New Defende 130 propshaft & output shaft flanges (drive members)
Here you will find some information and pictures on replacing the propshaft and the rear output flange. It’s an easy DIY job for the ‘newbie’ Land Rover mechanic. However first check what is causing the play, it might be just the universal joints on both sides of the propshaft and if those need to be replaced the job will become more difficult. Other well know parts causing drive train back slash are the drive members at the axle ends. At page 5 you will find a picture of my new and old ones. On my propshat there was way too much play on the splines of the sliding member. Laying under the vehicle you could feel and see it by turning the shaft. Also it was possible to push it a little bit up and down. So when turning around it would always run ‘twisted’ or ‘hollow’ out off line. I did order a nef shaft from the suspension & propshaft specialsists Gon2Far (not in business anymore, check this link)
The splines are damaged on the old shaft (see picture).
I did need a big hammer to get the sliding part from the shaft.
Removing the shaft:
Removing the old shaft is very easy, just undo the propshaft bolts. If you don’t have UNF spanners you can use metric 14 ones. I do first remove the bolts at the differential side because then you can push the shaft to the side to get better clearance for your spanner. So it will be easier to remove the nuts at the hand brake drum side. You can also remove the center pannel and get access through the seat box. However more complicated.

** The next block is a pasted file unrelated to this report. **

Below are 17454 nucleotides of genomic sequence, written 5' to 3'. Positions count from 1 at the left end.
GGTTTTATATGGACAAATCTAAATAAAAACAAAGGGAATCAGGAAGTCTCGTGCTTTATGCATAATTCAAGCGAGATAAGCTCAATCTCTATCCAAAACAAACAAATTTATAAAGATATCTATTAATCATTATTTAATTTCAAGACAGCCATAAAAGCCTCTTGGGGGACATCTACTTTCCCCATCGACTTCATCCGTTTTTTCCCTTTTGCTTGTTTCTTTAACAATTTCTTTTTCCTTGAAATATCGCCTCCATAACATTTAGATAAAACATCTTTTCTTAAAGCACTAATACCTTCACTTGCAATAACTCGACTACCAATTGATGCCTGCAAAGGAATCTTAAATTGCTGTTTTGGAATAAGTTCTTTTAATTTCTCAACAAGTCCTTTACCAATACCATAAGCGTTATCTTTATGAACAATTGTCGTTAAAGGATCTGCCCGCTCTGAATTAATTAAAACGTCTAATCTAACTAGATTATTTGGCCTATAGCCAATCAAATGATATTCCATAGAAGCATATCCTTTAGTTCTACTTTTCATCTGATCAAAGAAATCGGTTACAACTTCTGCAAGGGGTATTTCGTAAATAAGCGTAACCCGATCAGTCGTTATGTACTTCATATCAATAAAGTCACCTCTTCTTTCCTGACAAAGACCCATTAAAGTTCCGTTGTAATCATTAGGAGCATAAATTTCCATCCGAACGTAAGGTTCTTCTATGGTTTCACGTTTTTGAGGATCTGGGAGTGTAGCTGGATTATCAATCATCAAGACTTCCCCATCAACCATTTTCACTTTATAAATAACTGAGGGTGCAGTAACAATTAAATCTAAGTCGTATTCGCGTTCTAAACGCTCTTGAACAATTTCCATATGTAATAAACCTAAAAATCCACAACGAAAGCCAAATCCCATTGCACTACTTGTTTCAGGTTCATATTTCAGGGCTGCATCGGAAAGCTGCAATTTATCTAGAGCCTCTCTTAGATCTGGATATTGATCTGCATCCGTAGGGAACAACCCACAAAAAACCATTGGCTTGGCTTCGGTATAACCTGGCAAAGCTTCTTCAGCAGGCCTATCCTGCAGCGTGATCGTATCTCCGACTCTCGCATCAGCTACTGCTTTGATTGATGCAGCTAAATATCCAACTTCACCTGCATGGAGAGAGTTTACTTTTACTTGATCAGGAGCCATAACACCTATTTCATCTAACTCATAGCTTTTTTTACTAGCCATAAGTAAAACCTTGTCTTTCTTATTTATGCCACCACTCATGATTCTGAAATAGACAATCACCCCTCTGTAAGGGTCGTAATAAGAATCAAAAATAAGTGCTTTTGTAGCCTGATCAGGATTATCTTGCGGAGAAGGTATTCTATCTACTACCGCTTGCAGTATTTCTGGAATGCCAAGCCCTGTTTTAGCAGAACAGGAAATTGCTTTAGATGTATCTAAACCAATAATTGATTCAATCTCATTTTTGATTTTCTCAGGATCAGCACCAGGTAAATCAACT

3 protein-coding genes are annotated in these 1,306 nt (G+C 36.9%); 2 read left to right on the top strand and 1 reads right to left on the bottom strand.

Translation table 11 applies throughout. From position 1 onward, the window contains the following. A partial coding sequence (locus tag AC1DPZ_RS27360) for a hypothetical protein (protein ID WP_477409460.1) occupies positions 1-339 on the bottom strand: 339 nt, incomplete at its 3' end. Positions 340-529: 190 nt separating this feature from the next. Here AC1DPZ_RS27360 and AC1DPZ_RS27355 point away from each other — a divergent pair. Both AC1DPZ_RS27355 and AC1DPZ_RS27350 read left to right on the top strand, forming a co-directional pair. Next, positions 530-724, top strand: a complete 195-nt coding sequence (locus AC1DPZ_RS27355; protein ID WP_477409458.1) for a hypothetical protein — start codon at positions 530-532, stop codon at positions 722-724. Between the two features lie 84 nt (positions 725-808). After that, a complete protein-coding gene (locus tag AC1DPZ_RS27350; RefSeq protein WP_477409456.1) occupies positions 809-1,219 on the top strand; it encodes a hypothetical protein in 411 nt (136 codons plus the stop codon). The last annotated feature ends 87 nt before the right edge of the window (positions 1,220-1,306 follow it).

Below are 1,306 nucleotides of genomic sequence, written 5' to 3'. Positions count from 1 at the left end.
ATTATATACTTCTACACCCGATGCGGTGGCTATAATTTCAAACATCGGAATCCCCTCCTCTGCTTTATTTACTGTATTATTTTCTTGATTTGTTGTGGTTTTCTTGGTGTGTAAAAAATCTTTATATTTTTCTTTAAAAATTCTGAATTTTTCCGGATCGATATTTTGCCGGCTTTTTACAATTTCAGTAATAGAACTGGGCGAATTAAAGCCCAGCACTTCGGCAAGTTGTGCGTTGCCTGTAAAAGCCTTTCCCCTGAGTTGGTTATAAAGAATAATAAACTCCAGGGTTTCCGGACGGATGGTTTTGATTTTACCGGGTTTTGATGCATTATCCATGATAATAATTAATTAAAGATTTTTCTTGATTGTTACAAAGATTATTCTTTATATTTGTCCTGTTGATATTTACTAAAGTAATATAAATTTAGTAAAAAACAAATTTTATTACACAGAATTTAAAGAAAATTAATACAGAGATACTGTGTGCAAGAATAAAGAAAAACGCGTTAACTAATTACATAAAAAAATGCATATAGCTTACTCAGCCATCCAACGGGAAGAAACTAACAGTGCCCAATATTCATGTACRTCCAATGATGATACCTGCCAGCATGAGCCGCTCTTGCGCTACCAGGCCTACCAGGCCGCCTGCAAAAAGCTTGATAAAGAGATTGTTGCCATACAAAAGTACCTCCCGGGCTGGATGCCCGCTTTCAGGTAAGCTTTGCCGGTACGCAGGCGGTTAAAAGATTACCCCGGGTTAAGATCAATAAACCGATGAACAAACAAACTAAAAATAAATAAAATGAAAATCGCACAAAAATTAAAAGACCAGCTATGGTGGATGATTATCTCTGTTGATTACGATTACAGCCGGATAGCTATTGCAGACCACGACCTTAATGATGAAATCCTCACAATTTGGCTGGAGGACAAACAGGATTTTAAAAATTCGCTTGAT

Old & New:
The new shaft supplied was slightly different drom the old one. As you can see the diameter is smaller compared to the old one.
Also the sliding part is longer on the new shaft. I suppose this will make it a little bit stronger compared to a shaft woth a shorter sliding part. When extended there will be more overlap between the splines resulting in less (no) twisting of the sliding part.
Seals & Flanges:
When the rear propshaft has been removed you can decide to replace the differential seal and/or the rear output shaft seal at the transfer box side. Some weeks before this job I did fit a complete rear axle with new pinion seal so there was no need to replace that one. I did also rebuildt the hand brake mechanism together with replacing the output shaft seal. So both seals were new already. However I did buy a new flange for the transfer box side because the old one was a bit worn.